Still, after using the Wi-Fi-only iPad for only a couple of days, we could could think of numerous applications for the upcoming 3G version: we were anxious to use the iPad Camera Connection Kit to upload photos and videos directly from any location, carry a keyboard dock and write about an event while at the event, take the iPad in a car and use Maps instead of a GPS device, or just Facebook from a park, a beach, or an aquarium. All of our editors were genuinely excited for the device’s second launch, and four of us actually bought the iPad with Wi-Fi + 3G on launch day.
The iPad with Wi-Fi + 3G partially lives up to these real if not particularly ambitious promises. We’ve shot and edited photos using digital cameras and the iPad while on the road, even trimming and sending a video; we typed out part of this review while outside the office and e-mailed it back to a computer; we’ve even used iPad GPS mapping applications to plot routes to and from destinations. Leaving aside what the new iPad lacks, what’s there works, and generally at least a little bit better than on the iPhone 3GS; the accessory-aided digital photo-sharing functionality is particularly striking, and produces some beautiful results. Those accustomed to swapping photos from Apple’s grainy cell phone cameras will be blown away by how much better pictures look when synced to and e-mailed from an iPad.
But over AT&T’s 3G network, the process is slow—too slow for a device that’s supposed to be equally capable of creating, sharing, and performing media. Time and again, we’d send an e-mail over 3G only to see it taking minutes rather than seconds, and receiving e-mails with attachments dragged on at iPhone 3G-like speeds, which wasn’t so much of a surprise as a disappointment. Between the cellular-only restrictions on Skype and video streaming applications, there’s little doubt that use of AT&T’s cell network cripples the iPad’s naturally impressive capabilities—even when the user is literally paying by the dollar for a specific, limited quantity of bandwidth. There are plenty of possible opportunities for AT&T to blame Apple or its customers, and for Apple and customers to blame AT&T, but at the end of the day, the iPad performs wonderfully on Wi-Fi and less so on 3G, though battery strength is a high point in both cases. Those pluses are due to Apple engineering, and the minuses are enough to make some users consider portable wireless hotspots such as MiFi, which one iLounge editor is already using with a data plan-less iPhone and a Wi-Fi only iPad. Dumping AT&T altogether becomes more appealing by the day.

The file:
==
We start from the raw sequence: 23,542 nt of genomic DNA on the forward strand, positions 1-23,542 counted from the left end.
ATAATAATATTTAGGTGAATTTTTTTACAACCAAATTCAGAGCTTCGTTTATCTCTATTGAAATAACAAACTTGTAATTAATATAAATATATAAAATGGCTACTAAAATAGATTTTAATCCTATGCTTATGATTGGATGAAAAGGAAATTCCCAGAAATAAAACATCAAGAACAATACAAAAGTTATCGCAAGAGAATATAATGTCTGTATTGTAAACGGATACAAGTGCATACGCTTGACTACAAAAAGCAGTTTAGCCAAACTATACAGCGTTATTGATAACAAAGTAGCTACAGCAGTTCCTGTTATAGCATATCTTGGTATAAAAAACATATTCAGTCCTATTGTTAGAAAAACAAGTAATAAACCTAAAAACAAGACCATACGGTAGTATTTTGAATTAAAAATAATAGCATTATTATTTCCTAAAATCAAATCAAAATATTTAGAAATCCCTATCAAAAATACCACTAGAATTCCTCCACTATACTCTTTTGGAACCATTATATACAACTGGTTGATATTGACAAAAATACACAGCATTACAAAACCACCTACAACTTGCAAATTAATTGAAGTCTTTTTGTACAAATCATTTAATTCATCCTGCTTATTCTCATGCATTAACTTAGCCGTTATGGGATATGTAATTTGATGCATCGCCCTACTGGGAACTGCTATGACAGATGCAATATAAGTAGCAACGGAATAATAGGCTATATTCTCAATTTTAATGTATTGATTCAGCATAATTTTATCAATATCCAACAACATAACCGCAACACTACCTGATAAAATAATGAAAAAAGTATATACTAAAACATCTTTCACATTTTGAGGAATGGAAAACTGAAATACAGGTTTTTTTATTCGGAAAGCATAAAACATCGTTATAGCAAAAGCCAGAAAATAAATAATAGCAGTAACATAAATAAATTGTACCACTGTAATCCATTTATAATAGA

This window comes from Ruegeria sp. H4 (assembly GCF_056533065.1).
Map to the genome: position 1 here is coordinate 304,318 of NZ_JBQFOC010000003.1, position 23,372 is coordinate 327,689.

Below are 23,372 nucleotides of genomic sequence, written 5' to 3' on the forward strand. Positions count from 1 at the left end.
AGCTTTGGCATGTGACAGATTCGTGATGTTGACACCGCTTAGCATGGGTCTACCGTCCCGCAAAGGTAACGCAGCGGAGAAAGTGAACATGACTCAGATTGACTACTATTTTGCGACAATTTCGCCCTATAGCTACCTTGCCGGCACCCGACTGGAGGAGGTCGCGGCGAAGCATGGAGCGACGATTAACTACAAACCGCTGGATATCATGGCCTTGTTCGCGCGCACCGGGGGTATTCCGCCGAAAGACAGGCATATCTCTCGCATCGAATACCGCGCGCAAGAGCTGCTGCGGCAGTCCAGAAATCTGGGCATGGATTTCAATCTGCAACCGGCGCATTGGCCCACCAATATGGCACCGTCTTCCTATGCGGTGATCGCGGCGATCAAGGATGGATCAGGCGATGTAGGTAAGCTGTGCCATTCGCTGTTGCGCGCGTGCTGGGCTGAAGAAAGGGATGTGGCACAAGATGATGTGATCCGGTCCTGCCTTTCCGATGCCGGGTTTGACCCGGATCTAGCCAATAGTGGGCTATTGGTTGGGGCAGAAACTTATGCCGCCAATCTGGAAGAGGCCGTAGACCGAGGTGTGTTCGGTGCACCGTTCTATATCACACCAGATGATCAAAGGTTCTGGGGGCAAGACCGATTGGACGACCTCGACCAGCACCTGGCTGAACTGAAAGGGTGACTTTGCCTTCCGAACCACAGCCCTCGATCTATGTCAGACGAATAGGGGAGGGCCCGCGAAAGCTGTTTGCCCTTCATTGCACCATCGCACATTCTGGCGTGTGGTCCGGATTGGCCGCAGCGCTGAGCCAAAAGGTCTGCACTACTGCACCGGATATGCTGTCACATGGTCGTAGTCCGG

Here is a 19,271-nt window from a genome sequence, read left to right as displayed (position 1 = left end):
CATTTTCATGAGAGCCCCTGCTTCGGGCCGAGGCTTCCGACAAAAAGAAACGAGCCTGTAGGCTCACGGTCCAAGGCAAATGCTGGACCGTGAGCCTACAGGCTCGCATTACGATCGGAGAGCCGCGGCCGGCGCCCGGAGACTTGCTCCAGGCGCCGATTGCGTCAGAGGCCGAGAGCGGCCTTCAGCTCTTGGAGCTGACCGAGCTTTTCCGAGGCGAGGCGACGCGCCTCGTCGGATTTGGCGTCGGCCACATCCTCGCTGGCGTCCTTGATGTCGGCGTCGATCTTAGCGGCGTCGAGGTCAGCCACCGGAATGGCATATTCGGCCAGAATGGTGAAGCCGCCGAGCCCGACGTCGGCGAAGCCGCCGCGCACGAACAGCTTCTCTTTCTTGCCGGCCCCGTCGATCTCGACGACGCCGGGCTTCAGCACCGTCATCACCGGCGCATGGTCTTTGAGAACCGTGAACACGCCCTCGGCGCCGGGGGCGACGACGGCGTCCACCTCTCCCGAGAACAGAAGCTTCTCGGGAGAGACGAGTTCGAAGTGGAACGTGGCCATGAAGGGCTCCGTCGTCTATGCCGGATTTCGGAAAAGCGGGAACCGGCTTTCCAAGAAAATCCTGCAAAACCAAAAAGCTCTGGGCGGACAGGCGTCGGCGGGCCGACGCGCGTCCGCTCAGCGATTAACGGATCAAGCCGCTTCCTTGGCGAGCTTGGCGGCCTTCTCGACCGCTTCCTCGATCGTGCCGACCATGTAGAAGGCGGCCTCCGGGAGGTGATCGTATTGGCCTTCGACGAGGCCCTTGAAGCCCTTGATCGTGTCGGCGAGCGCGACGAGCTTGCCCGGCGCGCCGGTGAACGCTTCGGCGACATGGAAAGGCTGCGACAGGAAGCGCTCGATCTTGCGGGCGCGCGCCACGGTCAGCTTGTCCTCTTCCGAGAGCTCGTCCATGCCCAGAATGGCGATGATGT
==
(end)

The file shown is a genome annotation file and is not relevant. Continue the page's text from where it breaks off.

In sum, the iPad with Wi-Fi + 3G has all of the impressive characteristics of the Wi-Fi-only version, but is dragged down somewhat by AT&T cellular service that falls short of what users should expect after paying a premium for the hardware and monthly service fees for data. Pick the $15 monthly service plan and you’ll be stressed out by normal usage—unless you rarely leave the comfort of a Wi-Fi network—or go with the $30 plan and use the iPad as much as you want, albeit with certain crippled applications and slow upload speeds whenever you’re on AT&T’s network. If you’re buying into the iPad family right now, our advice would be to pick the more expensive Wi-Fi + 3G version only if you really need the benefits of cellular mobility, even occasionally, and are willing to either pay the higher plan rate or rely heavily on Wi-Fi hotspots for most of your data needs, particularly uploading. After testing the iPad with Wi-Fi + 3G, it’s obvious that Apple has once again delivered a piece of mobile hardware with far more potential than its harshest critics had expected, but until and unless the company offers the device through better service partners, it won’t thrill nearly as many people as it could.